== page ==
Just when I thought I had street festivals on lock, I ended up in Spain.
Partying here means so much more than just pre gaming shitty vodka and Sour Skittles with your friends and then stumbling out into the twilight wearing nothing but a miniskirt and a crop top in mid winter. (oh hey college!). Have you heard the word ‘fiesta’ before? Well, let me just tell you this isn’t a block party with some corn on the cob and a clown making balloon animals. It means the streets, parks and plazas are full of people and events for days and nights on end, food vendors scattered all throughout the city’s biggest park, and arts and crafts markets around every corner. And most importantly, it means you might even get a mid-week day off work. Lets chat about the most recent Barcelona fiesta- Fiestas de la Mercè. La Mercè, as us ‘locals’ call it, is a celebration of the patron saint of Barcelona. For the record, there are two patron saints, and if you ever come visit me I’ll show you the other one and tell you the history behind why the other one doesn’t get a week long party to call her own(look Dad, I know things!)
And this fiesta is a big damn deal. The PDF program for festival events (spanning from September 19-24) took me literally 45 minutes to skim through on my computer. If I had read the whole thing in depth I might never have actually made it to any of the events. Basically, there were events ranging from food truck gatherings to beat box performances to fireworks in the middle of a crowded square (which actually seemed like a major fire hazard, but who am I to discuss safety regulations).
From Friday to the following Thursday, the city was alight with free concerts, exhibitions, food and wine tastings and performances. If I’ve only learned one thing since moving to Spain, its that it is very much a nighttime culture- good luck trying to find coffee at 7 am (my favorite coffee shop doesn’t even open until noon), and you might not sit down to dinner until 11 pm. La Mercè was, of course, no exception. On a Saturday night, for example, there were events scheduled to begin at 3 am… which makes it slightly more confusing why there was a fireworks display at 7 pm (still light out).. but who am I to question a fiesta schedule.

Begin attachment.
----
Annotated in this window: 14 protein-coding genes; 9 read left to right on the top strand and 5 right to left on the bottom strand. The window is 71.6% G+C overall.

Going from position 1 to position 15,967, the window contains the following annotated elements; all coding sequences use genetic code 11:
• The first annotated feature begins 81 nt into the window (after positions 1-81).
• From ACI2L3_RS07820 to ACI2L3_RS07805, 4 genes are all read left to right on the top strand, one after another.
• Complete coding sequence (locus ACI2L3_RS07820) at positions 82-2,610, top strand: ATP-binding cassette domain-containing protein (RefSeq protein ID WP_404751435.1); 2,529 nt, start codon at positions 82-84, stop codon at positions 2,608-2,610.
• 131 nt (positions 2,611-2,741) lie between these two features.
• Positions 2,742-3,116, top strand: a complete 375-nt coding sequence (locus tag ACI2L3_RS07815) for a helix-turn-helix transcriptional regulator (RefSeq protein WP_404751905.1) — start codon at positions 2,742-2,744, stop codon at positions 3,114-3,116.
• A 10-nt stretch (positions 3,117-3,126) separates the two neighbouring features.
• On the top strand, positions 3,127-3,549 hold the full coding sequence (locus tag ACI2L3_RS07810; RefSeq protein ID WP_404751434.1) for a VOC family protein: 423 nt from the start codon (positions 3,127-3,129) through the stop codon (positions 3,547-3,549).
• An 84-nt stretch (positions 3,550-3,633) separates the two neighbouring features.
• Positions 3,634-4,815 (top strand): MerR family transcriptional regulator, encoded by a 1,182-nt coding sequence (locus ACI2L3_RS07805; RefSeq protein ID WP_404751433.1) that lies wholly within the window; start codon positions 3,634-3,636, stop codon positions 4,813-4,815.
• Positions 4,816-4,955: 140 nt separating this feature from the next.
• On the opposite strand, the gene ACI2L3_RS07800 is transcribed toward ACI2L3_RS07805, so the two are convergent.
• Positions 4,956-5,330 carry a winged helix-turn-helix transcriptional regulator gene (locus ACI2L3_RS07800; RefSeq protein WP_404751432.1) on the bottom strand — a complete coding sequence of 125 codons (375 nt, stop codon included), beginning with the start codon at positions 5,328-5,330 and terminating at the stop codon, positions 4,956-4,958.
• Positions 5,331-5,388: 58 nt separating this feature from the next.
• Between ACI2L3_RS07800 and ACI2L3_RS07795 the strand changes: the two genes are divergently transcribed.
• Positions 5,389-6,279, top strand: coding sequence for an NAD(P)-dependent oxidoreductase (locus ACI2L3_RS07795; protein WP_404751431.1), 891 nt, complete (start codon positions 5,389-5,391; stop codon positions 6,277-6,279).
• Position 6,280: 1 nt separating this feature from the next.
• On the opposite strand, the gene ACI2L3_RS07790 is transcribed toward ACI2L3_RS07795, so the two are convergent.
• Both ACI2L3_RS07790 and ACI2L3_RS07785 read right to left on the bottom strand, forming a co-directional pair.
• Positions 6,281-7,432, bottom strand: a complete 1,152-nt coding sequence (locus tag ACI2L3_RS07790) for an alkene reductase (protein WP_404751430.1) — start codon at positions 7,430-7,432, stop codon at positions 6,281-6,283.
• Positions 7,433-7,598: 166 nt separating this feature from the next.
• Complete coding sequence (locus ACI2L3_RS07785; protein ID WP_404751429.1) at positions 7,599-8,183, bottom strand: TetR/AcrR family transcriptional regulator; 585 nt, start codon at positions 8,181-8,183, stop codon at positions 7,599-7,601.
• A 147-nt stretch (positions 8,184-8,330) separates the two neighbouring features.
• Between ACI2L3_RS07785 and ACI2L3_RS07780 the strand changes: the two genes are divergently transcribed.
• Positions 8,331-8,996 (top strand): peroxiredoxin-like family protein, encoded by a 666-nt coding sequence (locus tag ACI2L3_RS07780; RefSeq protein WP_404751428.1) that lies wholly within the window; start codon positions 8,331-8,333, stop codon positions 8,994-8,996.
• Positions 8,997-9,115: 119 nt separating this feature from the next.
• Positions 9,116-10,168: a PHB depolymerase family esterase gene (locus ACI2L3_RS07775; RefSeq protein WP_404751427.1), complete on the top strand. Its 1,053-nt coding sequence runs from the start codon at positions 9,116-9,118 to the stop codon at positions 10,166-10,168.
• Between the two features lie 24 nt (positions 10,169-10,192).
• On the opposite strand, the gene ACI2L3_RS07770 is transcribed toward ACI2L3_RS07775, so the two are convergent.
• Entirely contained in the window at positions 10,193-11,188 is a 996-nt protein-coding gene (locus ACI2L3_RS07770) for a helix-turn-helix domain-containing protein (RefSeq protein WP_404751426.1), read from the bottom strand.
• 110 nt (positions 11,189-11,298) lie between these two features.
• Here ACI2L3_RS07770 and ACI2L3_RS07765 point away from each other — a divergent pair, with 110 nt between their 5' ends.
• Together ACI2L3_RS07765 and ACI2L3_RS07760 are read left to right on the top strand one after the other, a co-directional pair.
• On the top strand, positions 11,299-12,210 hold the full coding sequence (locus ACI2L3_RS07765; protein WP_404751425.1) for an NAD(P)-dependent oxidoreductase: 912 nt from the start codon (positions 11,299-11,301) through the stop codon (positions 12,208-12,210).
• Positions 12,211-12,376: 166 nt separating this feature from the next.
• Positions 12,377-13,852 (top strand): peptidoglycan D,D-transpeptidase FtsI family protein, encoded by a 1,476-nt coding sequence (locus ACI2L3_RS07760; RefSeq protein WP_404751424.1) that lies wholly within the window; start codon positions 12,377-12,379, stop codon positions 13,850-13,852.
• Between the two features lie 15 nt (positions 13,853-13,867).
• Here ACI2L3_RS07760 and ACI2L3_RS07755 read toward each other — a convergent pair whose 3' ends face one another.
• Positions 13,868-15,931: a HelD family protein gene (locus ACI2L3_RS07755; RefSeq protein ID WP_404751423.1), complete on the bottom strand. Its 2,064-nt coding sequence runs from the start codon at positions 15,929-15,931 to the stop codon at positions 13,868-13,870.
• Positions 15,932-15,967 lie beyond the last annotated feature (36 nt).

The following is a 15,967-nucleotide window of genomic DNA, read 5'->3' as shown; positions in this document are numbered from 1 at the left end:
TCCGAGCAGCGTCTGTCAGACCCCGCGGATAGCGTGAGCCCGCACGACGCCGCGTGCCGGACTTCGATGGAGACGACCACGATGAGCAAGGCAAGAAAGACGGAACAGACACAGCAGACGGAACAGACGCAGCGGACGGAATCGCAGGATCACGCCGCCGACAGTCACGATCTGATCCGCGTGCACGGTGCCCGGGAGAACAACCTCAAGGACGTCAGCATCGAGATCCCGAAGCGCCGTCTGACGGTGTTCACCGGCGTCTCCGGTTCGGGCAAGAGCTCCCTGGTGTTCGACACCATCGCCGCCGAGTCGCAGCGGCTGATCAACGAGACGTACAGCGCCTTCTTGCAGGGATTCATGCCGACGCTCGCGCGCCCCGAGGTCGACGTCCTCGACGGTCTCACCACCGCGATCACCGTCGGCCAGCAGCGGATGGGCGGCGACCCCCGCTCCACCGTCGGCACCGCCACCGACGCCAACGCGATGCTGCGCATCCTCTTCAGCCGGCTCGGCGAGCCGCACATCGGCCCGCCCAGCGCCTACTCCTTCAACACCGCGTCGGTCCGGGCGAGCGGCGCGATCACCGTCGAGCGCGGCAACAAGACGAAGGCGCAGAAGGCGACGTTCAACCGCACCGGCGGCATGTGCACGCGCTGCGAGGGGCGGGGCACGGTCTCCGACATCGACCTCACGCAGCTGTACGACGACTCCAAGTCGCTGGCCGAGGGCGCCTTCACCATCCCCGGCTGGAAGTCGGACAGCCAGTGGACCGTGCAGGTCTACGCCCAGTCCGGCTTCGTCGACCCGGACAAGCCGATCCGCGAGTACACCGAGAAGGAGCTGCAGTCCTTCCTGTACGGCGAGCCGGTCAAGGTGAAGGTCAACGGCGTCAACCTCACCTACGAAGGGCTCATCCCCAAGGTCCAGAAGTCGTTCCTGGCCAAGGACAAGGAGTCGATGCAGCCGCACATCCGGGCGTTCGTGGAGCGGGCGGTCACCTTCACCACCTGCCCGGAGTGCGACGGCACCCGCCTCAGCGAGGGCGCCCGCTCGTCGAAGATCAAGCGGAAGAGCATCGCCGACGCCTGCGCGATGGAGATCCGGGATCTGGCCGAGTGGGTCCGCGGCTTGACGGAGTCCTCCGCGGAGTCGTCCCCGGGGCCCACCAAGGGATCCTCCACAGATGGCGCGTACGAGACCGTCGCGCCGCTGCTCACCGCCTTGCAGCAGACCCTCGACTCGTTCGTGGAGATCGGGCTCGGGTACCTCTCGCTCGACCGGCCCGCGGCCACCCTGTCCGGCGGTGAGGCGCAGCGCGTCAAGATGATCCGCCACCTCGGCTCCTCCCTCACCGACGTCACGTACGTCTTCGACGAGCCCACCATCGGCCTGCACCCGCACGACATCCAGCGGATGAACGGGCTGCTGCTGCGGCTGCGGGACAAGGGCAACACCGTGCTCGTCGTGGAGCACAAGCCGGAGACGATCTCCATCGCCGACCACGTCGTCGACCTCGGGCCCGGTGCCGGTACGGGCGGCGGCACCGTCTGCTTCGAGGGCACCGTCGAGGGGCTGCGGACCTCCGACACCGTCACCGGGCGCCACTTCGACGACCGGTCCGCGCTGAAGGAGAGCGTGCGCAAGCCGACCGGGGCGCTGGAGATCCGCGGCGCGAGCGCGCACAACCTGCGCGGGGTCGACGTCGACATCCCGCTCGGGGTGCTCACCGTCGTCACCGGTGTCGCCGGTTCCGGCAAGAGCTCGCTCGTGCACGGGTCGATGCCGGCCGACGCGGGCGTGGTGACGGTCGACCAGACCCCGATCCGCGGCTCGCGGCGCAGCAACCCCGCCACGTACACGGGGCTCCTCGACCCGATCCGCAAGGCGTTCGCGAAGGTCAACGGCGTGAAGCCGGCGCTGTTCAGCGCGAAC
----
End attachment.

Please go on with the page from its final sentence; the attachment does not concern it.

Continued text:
And this is no weak-ass, local singer-songwriter, unknown dude-on-a-soapbox schedule. La Mercè included performances by both local and international bands and artists- On Tuesday, a Seinabo Sey (Swedish singer) show was followed by NONONO (playing at 1 am on a Tuesday, mind you) and the Saturday night of La Mercè boasted a concert by the Klaxons (UK) and Mishima. On Sunday evening, I watched a performance by the Spanish national beatbox champion. Friday night, we stumbled upon a hip hop/soul/jazz show headlined by Baloji (Belgium) in the middle of one of the city’s central plazas.. all FOR FREE.
Just in case you were too tired to handle 5 days of non-stop fiesta, chances are you also got a lovely mid-week break from work! The Wednesday of La Mercè was actually a municipal holiday- which means grocery stores, banks, schools and offices all got a whole day to recover from the festivities of the previous week.
I have to say- I was a little unprepared for the energy it took to consume that much entertainment in that little time. Coupled with leading tours through the packed city center, the events of La Mercè were a lot to handle! That said, come next year, I’ll be ready and armed with a crate of Red Bull, folding chair, earplugs, some snacks and a clear schedule.